What is the status of the privatisation of operations contracts at Ahmedabad and Jaipur airports?
We are currently working on an outsourcing model and not the privatisation approach for operations and maintenance contracts at Ahmedabad and Jaipur airports.
What are the timelines for Chennai airport’s Phase II expansion? What are the expansion plans at other AAI airports?
Phase II works for the expansion at Chennai airport are currently under tendering for augmenting the total capacity of terminal buildings to 30 million passengers per annum (mppa) from the present 23 mppa.
For the development of airports, AAI has drawn up a comprehensive infrastructure development plan with a capital expenditure outlay of Rs 17.5 billion for the next five years. New terminal buildings have been planned at Agartala, Guwahati, Vijayawada, Leh, Gorakhpur, Patna and Imphal. Development of airports at Gaya, Raxaul and Purnea and the construction of a greenfield airport at Patna is planned under the prime minister’s special Rs 27 billion package for Bihar.
Plans are afoot to increase the capacity of existing terminals at Trichy, Srinagar, Pune, Lucknow, Mangalore, Dehradun and Jaipur. At least the Vadodara, Jammu and Kishangarh airport terminals will be ready by end-2016, while another seven terminals (Belgaum, Hubli, Vijayawada, Tezu, Calicut, Jharsuguda and Port Blair) will be commissioned by 2018.
New civil enclaves are planned at five defence aerodromes where civil enclaves already exist (Agra, Allahabad, Kanpur, Bagdogra and Jammu) and three new civil enclaves will be established at the Bareilly, Adampur and Purnea aerodromes.
AAI has undertaken the extension/strengthening of runways at 10 airports, of which the two (at Jaipur and Vadodara) have been completed. Work is in progress at Kolkata, Chennai, Surat, Trivandrum, Calicut, Ahmedabad, Dibrugarh and Amritsar airports and is likely to be completed by the end of 2017. The extension and strengthening of runways has also been planned at seven other airports (Raipur, Jammu, Rajahmundry, Vijayawada, Tirupati, Kadapa and Jabalpur) which are to be completed over the next three-four years.
What is the status of the greenfield airport projects (such as Itanagar and Pakyong)?
Pakyong airport is being developed for the operation of ATR-72 type of aircraft and is planned to have an initial capacity of 0.3 mppa. Currently, 91 per cent of the operational area works have been completed and 47 per cent of the terminal building and cityside works are also complete. The airport will be commissioned by September 2017.
The Itanagar greenfield airport project proposed by the Arunachal Pradesh government is in a preliminary stage, as land acquisition needs to be done before the in-principle approval is granted. The airport will be constructed by AAI through a 100 per cent government grant for the operation of A320 type of aircraft.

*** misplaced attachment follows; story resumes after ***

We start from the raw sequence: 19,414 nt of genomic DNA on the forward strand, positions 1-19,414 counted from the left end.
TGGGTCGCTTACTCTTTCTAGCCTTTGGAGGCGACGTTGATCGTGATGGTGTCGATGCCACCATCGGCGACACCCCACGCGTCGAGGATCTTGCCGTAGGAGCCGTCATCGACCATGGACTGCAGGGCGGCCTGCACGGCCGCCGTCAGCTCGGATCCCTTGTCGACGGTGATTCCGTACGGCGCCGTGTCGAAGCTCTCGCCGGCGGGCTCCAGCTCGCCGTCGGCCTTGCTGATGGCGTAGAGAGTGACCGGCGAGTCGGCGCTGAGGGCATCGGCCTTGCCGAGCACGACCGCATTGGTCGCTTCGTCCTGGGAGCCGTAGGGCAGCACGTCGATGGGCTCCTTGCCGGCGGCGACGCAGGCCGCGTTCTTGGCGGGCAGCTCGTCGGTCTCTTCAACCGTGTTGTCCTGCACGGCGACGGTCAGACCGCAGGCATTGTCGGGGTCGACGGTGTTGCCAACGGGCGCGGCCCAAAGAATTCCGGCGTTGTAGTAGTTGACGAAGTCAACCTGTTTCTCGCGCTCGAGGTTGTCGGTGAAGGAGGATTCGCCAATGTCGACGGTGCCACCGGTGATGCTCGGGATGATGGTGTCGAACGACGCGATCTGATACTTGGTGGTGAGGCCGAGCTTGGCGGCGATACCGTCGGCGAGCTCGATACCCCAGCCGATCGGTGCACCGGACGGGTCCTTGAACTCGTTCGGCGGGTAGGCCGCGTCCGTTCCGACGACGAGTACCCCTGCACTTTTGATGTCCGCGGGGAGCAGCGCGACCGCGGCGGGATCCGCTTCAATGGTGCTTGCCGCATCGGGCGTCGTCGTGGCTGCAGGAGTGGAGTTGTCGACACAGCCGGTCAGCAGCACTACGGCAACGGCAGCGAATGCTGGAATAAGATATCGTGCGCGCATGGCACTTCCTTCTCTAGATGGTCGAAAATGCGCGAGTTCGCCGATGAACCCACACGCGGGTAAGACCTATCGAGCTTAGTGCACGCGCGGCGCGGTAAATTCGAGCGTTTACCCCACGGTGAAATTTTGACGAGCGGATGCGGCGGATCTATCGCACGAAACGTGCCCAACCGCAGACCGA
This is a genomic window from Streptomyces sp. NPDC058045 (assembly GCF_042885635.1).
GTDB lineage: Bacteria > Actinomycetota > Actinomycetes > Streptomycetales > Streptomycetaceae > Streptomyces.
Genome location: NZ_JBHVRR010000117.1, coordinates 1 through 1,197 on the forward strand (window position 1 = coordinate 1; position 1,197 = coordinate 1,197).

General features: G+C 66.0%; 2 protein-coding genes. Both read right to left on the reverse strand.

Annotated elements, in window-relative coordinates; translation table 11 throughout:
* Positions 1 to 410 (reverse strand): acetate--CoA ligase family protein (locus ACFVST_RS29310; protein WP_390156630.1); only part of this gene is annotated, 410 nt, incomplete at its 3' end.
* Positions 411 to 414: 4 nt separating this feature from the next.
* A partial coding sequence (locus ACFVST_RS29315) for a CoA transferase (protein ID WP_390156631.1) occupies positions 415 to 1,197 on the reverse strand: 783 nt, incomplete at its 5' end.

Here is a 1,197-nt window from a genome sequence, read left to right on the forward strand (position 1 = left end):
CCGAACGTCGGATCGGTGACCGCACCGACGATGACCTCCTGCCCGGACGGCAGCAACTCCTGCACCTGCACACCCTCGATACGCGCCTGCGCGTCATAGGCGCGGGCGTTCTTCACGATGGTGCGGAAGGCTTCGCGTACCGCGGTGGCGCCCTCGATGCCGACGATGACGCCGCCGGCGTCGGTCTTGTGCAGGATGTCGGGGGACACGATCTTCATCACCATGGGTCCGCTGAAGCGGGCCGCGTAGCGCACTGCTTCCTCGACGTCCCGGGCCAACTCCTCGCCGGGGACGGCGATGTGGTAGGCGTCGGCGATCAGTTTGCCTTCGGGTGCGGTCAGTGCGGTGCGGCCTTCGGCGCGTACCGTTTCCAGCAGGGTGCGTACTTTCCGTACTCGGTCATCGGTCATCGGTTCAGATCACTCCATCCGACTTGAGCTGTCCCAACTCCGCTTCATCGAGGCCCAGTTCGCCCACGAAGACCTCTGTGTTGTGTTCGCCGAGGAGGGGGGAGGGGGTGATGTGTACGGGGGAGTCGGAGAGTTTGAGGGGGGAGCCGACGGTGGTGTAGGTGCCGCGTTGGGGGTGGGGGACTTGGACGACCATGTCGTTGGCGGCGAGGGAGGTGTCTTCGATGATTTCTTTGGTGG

With the RCS on the anvil, what are AAI’s plans regarding airports at Tier II and Tier III cities, including no-frills facilities?
Around 50 airports are likely to be operationalised in the near future under the RCS. Of these, 10 are at non-operational AAI airports. It is expected that the RCS will lead to an exponential growth in the domestic sector, particularly in Tier II cities which can then act as hubs for regional connectivity to small airports in the surrounding Tier III cities.
Apart from the planned developments, AAI will endeavour to utilise the newly developed airports at Jaisalmer, Bikaner, Bhatinda, Jalgaon, Gondia, Cooch Behar, etc. which are unserved/ underserved and bring them on the air connectivity map through the RCS.
What are AAI’s top priorities for the next two-three years?
Healthy passenger traffic growth projections of 12.1 per cent over the next five years augur well for the aviation sector. Passenger traffic is expected to increase to 290 mppa by 2017-18.
To meet the growth, AAI’s capacity augmentation plans are in place and an additional capacity of 70 mppa will be added at AAI airports by 2020-21 which will be able to cater to the demand until 2024-25 and beyond. Capacity of a few million will also be added with the revival of unserved/underserved airports under the RCS.
We plan to make CATFM fully operational by next year so as to optimally utilise the airspace and airport capacity, thereby enabling efficient handling of bad weather, natural calamities, etc.
One of the priorities will be to increase the use of information technology to optimally use the existing space and enhance passenger facilities at our airports. Another thrust area will be to enhance the non-aeronautical revenue to ease pressure on passengers. For this, plans are afoot to make optimum use of cityside land for airport-oriented commercial activities.
Further, AAI is planning to augment training capacity to meet the requirement of appropriately skilled manpower. Fresh recruitments are ongoing to bridge the gap in demand and supply of available manpower.